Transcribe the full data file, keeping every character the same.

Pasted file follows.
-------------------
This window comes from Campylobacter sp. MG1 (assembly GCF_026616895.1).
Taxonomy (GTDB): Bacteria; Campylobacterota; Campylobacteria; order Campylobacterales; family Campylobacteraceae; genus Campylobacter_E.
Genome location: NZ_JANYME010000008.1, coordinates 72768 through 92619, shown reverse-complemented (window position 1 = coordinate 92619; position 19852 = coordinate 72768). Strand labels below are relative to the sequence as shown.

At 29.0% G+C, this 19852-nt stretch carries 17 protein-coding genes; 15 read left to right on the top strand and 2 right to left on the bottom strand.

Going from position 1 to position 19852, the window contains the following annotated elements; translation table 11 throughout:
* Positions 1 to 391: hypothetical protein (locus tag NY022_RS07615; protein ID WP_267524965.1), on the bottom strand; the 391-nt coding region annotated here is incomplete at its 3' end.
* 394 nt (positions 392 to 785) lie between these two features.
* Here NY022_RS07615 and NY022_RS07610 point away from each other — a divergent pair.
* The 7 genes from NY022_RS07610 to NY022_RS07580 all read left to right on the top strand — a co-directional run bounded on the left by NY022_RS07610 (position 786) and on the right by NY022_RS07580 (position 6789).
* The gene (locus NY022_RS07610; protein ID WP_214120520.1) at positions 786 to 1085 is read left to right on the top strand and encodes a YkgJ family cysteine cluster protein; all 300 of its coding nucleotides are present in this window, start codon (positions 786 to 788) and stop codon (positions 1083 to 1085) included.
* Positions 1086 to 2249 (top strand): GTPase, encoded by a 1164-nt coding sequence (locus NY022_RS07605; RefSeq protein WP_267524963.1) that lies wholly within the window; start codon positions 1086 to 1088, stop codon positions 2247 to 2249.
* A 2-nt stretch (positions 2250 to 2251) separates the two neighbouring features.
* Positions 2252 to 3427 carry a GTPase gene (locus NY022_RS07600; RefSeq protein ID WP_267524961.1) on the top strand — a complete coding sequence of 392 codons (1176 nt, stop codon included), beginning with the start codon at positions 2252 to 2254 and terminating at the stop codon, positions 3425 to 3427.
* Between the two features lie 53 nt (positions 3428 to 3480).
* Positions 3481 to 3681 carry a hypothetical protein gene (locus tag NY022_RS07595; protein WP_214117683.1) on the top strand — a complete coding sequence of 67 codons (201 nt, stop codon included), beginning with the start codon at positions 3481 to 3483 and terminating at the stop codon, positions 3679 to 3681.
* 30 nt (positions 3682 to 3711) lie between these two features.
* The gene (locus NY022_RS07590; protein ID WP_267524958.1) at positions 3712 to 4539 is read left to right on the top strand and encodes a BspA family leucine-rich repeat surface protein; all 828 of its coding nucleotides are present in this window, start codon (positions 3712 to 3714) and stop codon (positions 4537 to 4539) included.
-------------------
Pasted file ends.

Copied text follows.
This window comes from Campylobacter sp. MG1 (assembly GCF_026616895.1).
Taxonomy (GTDB): Bacteria; Campylobacterota; Campylobacteria; order Campylobacterales; family Campylobacteraceae; genus Campylobacter_E.
Genome location: NZ_JANYME010000008.1, coordinates 72768 through 92619, shown reverse-complemented (window position 1 = coordinate 92619; position 19852 = coordinate 72768). Strand labels below are relative to the sequence as shown.

At 29.0% G+C, this 19852-nt stretch carries 17 protein-coding genes; 15 read left to right on the top strand and 2 right to left on the bottom strand.

Going from position 1 to position 19852, the window contains the following annotated elements; translation table 11 throughout:
* Positions 1 to 391: hypothetical protein (locus tag NY022_RS07615; protein ID WP_267524965.1), on the bottom strand; the 391-nt coding region annotated here is incomplete at its 3' end.
* 394 nt (positions 392 to 785) lie between these two features.
* Here NY022_RS07615 and NY022_RS07610 point away from each other — a divergent pair.
* The 7 genes from NY022_RS07610 to NY022_RS07580 all read left to right on the top strand — a co-directional run bounded on the left by NY022_RS07610 (position 786) and on the right by NY022_RS07580 (position 6789).
* The gene (locus NY022_RS07610; protein ID WP_214120520.1) at positions 786 to 1085 is read left to right on the top strand and encodes a YkgJ family cysteine cluster protein; all 300 of its coding nucleotides are present in this window, start codon (positions 786 to 788) and stop codon (positions 1083 to 1085) included.
* Positions 1086 to 2249 (top strand): GTPase, encoded by a 1164-nt coding sequence (locus NY022_RS07605; RefSeq protein WP_267524963.1) that lies wholly within the window; start codon positions 1086 to 1088, stop codon positions 2247 to 2249.
* A 2-nt stretch (positions 2250 to 2251) separates the two neighbouring features.
* Positions 2252 to 3427 carry a GTPase gene (locus NY022_RS07600; RefSeq protein ID WP_267524961.1) on the top strand — a complete coding sequence of 392 codons (1176 nt, stop codon included), beginning with the start codon at positions 2252 to 2254 and terminating at the stop codon, positions 3425 to 3427.
* Between the two features lie 53 nt (positions 3428 to 3480).
* Positions 3481 to 3681 carry a hypothetical protein gene (locus tag NY022_RS07595; protein WP_214117683.1) on the top strand — a complete coding sequence of 67 codons (201 nt, stop codon included), beginning with the start codon at positions 3481 to 3483 and terminating at the stop codon, positions 3679 to 3681.
* 30 nt (positions 3682 to 3711) lie between these two features.
* The gene (locus NY022_RS07590; protein ID WP_267524958.1) at positions 3712 to 4539 is read left to right on the top strand and encodes a BspA family leucine-rich repeat surface protein; all 828 of its coding nucleotides are present in this window, start codon (positions 3712 to 3714) and stop codon (positions 4537 to 4539) included.